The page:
“Rod Blagojevich is so black, he should be called ‘Tyler Perry Presents Rod Blagojevich’!”—JON STEWART, mocking Blago’s claim that he’s “blacker than Barack Obama,” on The Daily Show (via inothernews) (via shiningstar) (via think4yourself)
“Last Thursday, NBC executives told me they intended to move the Tonight Show to 12:05 to accommodate the Jay Leno Show at 11:35. For 60 years the Tonight Show has aired immediately following the late local news. I sincerely believe that delaying the Tonight Show into the next day to accommodate another comedy program will seriously damage what I consider to be the greatest franchise in the history of broadcasting. The Tonight Show at 12:05 simply isn’t the Tonight Show. Also, if I accept this move I will be knocking the Late Night show, which I inherited from David Letterman and passed on to Jimmy Fallon, out of its long-held time slot. That would hurt the other NBC franchise that I love, and it would be unfair to Jimmy.”—
I love that Conan played it this way. He makes clear that he puts both the Tonight Show and The Late Show franchises and history above his own ambitions. Leno? Not so much. NBC really played this horribly. I know across entertainment, business, and sport it is hard for those who’ve been on top to get out at an appropriate time, but I can’t believe Leno would allow this to happen to the Tonight Show. Classless. The only thing cooler at this point would be for Letterman to hang it up at the end of this season and offer his platform to Conan and put his full production support behind O’Brien. That would be amazing!
“I think the choice is simple: either hold on to our ideals and accept the remote chance that you might die in a terrorist attack, or throw away our ideals and accept the remote chance that you might die in a terrorist attack - but at least we’ll feel like we took action.”—Stephen Colbert, on suggestions of using blatant profiling to ‘keep us safe’, and echoing Benjamin Franklin’s famous quote, “Those who would sacrifice liberty for safety deserve neither.” (via hammerito) (via absurdlakefront)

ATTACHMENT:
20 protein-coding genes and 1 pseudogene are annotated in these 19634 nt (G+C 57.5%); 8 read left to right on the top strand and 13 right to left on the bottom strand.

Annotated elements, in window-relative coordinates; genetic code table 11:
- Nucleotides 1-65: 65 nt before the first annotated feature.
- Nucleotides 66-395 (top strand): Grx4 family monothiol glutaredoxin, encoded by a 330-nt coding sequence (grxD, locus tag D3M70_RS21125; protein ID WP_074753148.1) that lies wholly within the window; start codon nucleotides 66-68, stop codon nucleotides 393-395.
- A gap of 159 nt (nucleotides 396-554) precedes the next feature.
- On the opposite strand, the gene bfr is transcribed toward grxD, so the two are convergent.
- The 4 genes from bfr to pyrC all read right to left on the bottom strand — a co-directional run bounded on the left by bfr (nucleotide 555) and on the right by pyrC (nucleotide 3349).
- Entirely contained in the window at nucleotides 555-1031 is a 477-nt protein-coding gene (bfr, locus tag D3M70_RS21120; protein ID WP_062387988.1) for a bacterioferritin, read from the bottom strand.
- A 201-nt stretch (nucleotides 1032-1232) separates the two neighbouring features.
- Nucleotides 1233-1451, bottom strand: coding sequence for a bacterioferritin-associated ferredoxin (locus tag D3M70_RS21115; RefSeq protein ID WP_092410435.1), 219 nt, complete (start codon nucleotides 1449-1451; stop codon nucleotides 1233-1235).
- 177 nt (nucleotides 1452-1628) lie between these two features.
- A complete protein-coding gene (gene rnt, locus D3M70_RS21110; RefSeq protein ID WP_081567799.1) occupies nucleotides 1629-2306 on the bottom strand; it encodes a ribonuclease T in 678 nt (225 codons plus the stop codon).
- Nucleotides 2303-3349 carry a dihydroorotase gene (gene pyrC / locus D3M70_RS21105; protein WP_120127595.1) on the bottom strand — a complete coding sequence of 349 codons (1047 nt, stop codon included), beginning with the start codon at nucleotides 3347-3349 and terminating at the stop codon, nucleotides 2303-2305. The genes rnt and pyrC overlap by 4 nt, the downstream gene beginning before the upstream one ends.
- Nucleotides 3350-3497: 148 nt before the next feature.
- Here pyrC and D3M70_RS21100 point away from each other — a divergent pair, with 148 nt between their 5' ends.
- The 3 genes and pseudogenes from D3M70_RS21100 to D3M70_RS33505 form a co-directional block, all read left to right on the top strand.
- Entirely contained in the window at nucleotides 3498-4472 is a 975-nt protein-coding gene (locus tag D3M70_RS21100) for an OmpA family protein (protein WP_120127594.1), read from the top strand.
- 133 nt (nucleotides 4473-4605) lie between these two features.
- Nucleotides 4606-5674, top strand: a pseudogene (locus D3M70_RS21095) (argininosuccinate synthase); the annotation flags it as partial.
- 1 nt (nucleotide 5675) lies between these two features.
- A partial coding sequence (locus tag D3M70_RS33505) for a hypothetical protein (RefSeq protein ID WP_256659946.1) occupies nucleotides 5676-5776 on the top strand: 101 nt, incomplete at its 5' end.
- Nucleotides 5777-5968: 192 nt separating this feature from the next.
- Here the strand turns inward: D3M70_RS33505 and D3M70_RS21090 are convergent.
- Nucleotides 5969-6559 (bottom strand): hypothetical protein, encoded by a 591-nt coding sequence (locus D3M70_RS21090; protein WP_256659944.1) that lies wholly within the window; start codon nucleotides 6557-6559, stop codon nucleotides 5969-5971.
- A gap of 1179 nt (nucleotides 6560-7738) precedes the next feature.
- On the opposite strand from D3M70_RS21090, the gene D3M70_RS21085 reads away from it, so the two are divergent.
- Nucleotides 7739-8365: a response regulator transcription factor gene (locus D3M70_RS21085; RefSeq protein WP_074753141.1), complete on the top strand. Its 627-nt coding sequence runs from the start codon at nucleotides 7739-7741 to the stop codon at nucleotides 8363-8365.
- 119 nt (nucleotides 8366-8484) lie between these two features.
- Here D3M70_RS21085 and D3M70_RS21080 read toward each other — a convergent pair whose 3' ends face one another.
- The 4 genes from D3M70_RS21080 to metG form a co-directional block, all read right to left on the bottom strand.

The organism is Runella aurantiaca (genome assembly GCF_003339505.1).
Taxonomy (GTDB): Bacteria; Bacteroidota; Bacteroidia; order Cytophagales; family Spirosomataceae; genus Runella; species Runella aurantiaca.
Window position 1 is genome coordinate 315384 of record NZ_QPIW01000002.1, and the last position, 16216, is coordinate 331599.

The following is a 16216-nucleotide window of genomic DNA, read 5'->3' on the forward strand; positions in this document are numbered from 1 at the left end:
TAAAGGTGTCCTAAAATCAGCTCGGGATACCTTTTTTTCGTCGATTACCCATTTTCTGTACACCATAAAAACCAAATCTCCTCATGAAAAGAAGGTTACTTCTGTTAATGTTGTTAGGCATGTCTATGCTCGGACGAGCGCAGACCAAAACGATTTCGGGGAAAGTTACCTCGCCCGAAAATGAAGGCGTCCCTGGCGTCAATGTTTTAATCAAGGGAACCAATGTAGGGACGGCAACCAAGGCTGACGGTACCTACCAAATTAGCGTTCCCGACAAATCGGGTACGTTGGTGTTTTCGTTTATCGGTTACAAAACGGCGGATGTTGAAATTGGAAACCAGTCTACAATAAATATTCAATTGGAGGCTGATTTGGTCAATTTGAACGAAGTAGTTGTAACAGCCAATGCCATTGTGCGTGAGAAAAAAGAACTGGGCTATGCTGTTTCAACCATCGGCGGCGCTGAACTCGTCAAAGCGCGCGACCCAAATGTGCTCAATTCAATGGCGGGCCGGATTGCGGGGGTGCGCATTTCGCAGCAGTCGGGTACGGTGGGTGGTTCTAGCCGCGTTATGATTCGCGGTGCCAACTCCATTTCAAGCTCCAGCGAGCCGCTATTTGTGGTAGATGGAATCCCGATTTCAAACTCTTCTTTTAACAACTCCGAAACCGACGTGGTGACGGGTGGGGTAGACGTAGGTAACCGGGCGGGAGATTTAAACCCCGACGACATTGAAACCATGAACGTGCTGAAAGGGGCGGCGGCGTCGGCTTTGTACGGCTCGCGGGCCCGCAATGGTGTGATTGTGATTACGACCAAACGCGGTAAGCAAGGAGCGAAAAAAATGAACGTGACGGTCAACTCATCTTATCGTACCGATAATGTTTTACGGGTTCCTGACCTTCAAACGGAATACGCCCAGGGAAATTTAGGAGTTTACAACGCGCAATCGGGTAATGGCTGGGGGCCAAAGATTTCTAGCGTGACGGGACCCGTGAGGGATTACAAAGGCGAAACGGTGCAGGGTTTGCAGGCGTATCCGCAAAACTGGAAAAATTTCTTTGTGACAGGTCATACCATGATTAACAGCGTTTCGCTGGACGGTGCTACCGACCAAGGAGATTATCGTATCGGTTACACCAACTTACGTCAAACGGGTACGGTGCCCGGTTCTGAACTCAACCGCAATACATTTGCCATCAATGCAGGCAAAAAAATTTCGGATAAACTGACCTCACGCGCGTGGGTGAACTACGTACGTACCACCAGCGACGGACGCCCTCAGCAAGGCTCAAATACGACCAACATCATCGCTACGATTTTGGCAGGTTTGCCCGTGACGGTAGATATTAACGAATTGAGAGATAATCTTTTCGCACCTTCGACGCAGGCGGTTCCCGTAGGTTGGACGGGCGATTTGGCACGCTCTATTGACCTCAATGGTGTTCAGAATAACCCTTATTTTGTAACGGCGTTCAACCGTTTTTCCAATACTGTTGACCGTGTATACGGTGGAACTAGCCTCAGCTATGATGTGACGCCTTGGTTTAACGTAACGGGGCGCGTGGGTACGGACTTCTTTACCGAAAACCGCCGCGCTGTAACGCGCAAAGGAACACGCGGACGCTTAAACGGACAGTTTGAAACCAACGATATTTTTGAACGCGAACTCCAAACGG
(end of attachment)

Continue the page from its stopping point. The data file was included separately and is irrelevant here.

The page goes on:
“[I]t’s my opinion that we should open up any further negotiations between the House and the Senate to C-SPAN so the public can watch. I believe that the best way for these negotiations to occur is through the conference committee process, and I have communicated my opinion to the leadership of my party in the Senate”—Senator Claire McCaskill, who doesn’t update her Tumblr nearly frequently enough. (via squashed)
“Good evening. Because this is a family broadcast, we probably can’t say what we’d like to about the news today that Mark McGwire—the home run hitter, the family favorite from the St. Louis Cardinals—stopped lying today and admitted that he did it while on steroids. For those of us who were raising young baseball fans and baseball players who looked up to Mark McGwire, that summer of ‘98 was magical stuff, as he and Sammy Sosa vied back and forth for the title of Single Season Home Run King. He didn’t tell the truth to Congress or to his fans until finally, formally coming clean today. He’s been unable to get into the Hall of Fame and, apparently—even for him—the shame here was too much.”—
Mashable has been building a vast archive of how-to guides on everything from professional networking to planning a vacation online — what better time to release a combined list than at the beginning of a new decade?
If you’re looking to improve your life in 2010, we hope you’ll find these 40+ How-To guides useful. You can find even more How-To guides and tips in the How-To section of this site.
“A woman in the military is more likely to be raped by a fellow soldier than killed by enemy fire in Iraq.”—
-Representative Jane Harman, a Democrat from California, said at a Congressional hearing this year, repeating an assertion she has made a refrain in a campaign of hers to force the military to do more to address abuses.
“As we know, there are known knowns. There are things we know we know. We also know there are known unknowns. That is to say, we know they’re some things we do not know. But there’re also unknown unknowns; the ones we don’t know we don’t know.”—
Defense Secretary Donald Rumsfeld on Feb. 12, 2002, effectively telling us that the government had no idea what it was doing by invading Iraq.
“Turn a drink down in the United States, and people get the message without your having to explain. “Oh,” they say, ashamed of themselves for presuming otherwise. “Right. I should probably… quit too.” In Europe, though, you’re not an alcoholic unless you’re living half-naked on the street, drinking antifreeze from a cast-off shoe. Anything shy of this is just “fun-loving” or “rascally.”—david sedaris (the smoking section) (via quellequaintrelle) (via robertpatrick) (via wooliebear)